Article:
Drone data security has become a hot issue. The Department of the Interior last fall grounded its 1,000-strong drone fleet and in January announced a permanent halt to the use of drones because of security fears over the use of data generated from equipment made or partially made in China.
Protection of data has become a major security issue and small-cap Red Cat Holdings Inc. (RCAT:OTCMKTS) has a solution using blockchain to protect data. In an interview with Commercial UAV News, Red Cat CEO Jeff Thompson said, "when a government, any government, has to go through the same process and usage model as a consumer, including giving your data to a company in another country, that's a huge concern for governments across the globe. It's a big deal. Red Cat is trying to do something very similar to what Apple has done with its own devices: it's your device, so it's your data and no one else should ever be able to see that data unless you want them to see it."
"There are a lot of companies globally who don't want their data to be tied to the manufacturer, regardless of origin," Thompson stated. "We need to cut that cord between the drone manufacturer and that data being collected and generated by the drone. Drones can do useful stuff for many governments across the globe, but that data has to be protected and secure and cannot be accessible to other governments who might use that data for bad things."
Red Cat has been addressing this issue, "trying to make it so that drone manufacturers, through their process, can enable Red Cat to put the drone owner/operator in control of their own data, and make it so it cannot be accessed unless that drone operator wants it to be accessed," Thompson said.
Blockchain is a distributed ledger, where data cannot be changed, so the data is trusted and is also secure because "you have to have the correct key to connect to that blockchain," Thompson explained.
"We are looking for ways to help manufacturers of flight controllers and CPUs have that capability to do all the encryption while it is flying so that the data is 100% safe and only accessible to the owner of that drone, regardless of the origin of the manufacturer," Thompson said. "If your drone, regardless of the manufacturer, falls out of the sky into a place you didn't want it to go, if someone finds that drone, that data is 100% useless to them."
In addition to Red Cat's blockchain platform, the firm is growing by acquiring Rotor Riot, which provides first person view drone content to drone hobbyists. "Combining our companies will further align our SaaS platform and data capabilities with cutting edge hardware available today and provide a solid foundation for us to develop and engineer new and exciting technologies," Thompson stated.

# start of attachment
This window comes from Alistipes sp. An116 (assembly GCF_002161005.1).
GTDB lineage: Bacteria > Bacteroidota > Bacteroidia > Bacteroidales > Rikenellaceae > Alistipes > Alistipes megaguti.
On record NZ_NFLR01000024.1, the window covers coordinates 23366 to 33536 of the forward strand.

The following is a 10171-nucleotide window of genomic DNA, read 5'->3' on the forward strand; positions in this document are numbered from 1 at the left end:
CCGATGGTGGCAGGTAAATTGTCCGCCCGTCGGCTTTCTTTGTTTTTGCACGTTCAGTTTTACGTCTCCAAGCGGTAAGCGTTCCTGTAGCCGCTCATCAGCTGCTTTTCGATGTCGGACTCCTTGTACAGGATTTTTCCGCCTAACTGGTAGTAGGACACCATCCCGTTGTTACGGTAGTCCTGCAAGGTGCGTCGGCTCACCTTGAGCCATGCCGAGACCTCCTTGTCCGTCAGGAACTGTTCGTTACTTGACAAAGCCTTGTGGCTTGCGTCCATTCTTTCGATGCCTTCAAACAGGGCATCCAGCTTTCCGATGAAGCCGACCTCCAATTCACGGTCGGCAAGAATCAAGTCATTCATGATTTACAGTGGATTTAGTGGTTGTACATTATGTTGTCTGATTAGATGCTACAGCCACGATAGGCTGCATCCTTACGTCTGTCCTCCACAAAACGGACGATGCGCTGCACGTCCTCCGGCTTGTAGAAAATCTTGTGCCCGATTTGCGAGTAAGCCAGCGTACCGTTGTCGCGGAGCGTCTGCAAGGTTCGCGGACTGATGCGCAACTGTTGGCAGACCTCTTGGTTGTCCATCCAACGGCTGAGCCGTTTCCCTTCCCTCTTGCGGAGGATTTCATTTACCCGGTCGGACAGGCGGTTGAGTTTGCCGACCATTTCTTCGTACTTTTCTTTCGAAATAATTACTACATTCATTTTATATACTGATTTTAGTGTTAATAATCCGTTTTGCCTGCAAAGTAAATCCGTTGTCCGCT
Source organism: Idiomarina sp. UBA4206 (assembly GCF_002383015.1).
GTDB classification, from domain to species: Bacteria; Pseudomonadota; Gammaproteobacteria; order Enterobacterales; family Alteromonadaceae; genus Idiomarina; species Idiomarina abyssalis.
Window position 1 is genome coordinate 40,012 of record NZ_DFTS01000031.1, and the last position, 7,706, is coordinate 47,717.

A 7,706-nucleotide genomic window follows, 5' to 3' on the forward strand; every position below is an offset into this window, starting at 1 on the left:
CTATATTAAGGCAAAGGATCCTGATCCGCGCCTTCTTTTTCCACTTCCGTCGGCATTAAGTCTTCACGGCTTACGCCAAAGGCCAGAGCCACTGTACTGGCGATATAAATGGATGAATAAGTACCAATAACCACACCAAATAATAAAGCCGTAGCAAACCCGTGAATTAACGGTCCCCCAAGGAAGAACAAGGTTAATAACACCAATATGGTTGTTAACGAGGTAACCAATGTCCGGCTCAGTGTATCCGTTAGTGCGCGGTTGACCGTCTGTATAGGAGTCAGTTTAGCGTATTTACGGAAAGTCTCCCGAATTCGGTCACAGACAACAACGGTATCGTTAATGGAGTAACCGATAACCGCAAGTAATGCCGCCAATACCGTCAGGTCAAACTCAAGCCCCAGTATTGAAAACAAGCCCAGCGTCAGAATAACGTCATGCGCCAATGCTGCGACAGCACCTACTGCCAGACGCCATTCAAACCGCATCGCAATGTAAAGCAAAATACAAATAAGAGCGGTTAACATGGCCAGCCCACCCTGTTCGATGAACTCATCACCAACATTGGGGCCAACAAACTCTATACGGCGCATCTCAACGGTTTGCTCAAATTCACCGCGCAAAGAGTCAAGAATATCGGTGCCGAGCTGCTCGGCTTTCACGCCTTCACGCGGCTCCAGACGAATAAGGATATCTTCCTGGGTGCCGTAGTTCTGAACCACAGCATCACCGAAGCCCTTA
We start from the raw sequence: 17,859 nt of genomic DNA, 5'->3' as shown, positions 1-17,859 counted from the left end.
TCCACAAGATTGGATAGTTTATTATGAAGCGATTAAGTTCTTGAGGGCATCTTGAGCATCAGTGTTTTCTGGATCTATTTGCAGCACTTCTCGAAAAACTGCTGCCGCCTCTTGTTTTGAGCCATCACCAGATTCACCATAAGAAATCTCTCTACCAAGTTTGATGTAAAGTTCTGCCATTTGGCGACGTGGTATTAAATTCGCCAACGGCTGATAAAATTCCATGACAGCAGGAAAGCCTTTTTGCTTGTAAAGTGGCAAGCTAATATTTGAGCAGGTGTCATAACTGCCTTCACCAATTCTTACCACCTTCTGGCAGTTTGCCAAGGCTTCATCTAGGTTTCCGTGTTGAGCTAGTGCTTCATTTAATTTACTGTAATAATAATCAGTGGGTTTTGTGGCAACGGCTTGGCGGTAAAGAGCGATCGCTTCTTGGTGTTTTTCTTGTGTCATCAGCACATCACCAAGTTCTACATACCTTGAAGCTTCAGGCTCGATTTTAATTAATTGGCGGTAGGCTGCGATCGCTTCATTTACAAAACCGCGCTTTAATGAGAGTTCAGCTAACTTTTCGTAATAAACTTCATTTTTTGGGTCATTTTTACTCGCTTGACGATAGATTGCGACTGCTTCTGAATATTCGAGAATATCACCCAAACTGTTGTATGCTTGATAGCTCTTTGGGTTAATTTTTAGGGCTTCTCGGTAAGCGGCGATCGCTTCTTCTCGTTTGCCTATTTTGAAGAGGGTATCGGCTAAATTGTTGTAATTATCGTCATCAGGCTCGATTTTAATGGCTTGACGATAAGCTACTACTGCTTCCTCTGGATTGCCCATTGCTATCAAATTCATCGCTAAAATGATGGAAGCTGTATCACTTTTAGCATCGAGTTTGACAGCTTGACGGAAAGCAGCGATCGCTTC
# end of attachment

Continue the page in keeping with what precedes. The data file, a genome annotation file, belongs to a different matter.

Technical analyst Clive Maund has been following Red Cat and wrote on January 9 on CliveMaund.com, "Red Cat is a leading company in the fast ascending drone sector, and its stock appears to be in position for lift off, which is why we are looking at it now, and the fact that it is off the radar of most investors should mean that it has even more upside potential, but once it gets moving it should create a considerable buzz of interest."
"Red Cat has developed sophisticated onboard black box data storage and analytics software that creates a data log of all flight info which is encrypted and therefore cannot fall into the wrong hands. To those with legitimate access, all data with respect to flight duration and tracking and of course imagery, is accessible," Maund explained.
As far as the company's stock is concerned, Maund wrote, "there are about 17 million shares in issue, of which only about 2 million shares are free trading, with the vast bulk of the shares being held by associates of the company. It is understood that the company will be looking to list on the NASDAQ which will obviously greatly raise its profile, and to this end it is likely to do a small funding, much of which is likely to be taken up by those close to the company."
"So this is a company that is almost completely unknown, but yet whose profile is set to be raised considerably, especially when it gets listed on the NASDAQ, and it is set to be very well positioned once the merger with Rotor Riot is complete and the new FAA legislation is introduced, which Red Cat will be in conformity with from the outset, without having to do anything," wrote Maund.
On February 3, Maund noted that Red Cat shares are "showing remarkable resilience, for on Friday [January 31] it rose 25% on a day when the Dow was down over 600 points, which is an indication that it will probably be little affected in the event of a general bear market and could perform very well anyway for its own reasons."
1) Patrice Fusillo compiled this article for Streetwise Reports LLC and provides services to Streetwise Reports as an employee. She or members of her household own securities of the following companies mentioned in the article: None. She or members of her household are paid by the following companies mentioned in this article: None.
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Clive Maund does not own shares of Red Cat Holdings and neither he nor his company has a financial relationship with the company.